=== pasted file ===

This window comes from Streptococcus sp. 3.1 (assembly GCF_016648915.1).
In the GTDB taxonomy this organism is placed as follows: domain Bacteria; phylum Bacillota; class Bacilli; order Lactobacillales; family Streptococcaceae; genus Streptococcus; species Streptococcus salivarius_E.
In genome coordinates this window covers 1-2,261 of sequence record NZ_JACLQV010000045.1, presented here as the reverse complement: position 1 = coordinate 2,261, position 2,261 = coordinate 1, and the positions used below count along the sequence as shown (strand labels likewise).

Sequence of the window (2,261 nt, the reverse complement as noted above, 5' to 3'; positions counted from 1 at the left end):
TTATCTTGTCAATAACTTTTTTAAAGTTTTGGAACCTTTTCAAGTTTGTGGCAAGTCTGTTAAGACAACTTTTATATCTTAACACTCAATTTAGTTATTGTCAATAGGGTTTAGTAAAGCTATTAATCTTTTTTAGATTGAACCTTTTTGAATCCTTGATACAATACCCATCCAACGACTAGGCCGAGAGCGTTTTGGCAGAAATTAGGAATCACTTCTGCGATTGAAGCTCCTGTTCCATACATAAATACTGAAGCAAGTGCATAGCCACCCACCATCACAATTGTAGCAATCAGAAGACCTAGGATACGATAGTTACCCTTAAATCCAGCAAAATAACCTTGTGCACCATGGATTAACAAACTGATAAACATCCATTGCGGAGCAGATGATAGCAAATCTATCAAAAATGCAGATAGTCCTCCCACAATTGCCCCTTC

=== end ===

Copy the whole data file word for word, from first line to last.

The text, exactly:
This window comes from Streptococcus sp. 3.1 (assembly GCF_016648915.1).
In the GTDB taxonomy this organism is placed as follows: domain Bacteria; phylum Bacillota; class Bacilli; order Lactobacillales; family Streptococcaceae; genus Streptococcus; species Streptococcus salivarius_E.
In genome coordinates this window covers 1-2,261 of sequence record NZ_JACLQV010000045.1, presented here as the reverse complement: position 1 = coordinate 2,261, position 2,261 = coordinate 1, and the positions used below count along the sequence as shown (strand labels likewise).

Sequence of the window (2,261 nt, the reverse complement as noted above, 5' to 3'; positions counted from 1 at the left end):
TTATCTTGTCAATAACTTTTTTAAAGTTTTGGAACCTTTTCAAGTTTGTGGCAAGTCTGTTAAGACAACTTTTATATCTTAACACTCAATTTAGTTATTGTCAATAGGGTTTAGTAAAGCTATTAATCTTTTTTAGATTGAACCTTTTTGAATCCTTGATACAATACCCATCCAACGACTAGGCCGAGAGCGTTTTGGCAGAAATTAGGAATCACTTCTGCGATTGAAGCTCCTGTTCCATACATAAATACTGAAGCAAGTGCATAGCCACCCACCATCACAATTGTAGCAATCAGAAGACCTAGGATACGATAGTTACCCTTAAATCCAGCAAAATAACCTTGTGCACCATGGATTAACAAACTGATAAACATCCATTGCGGAGCAGATGATAGCAAATCTATCAAAAATGCAGATAGTCCTCCCACAATTGCCCCTTC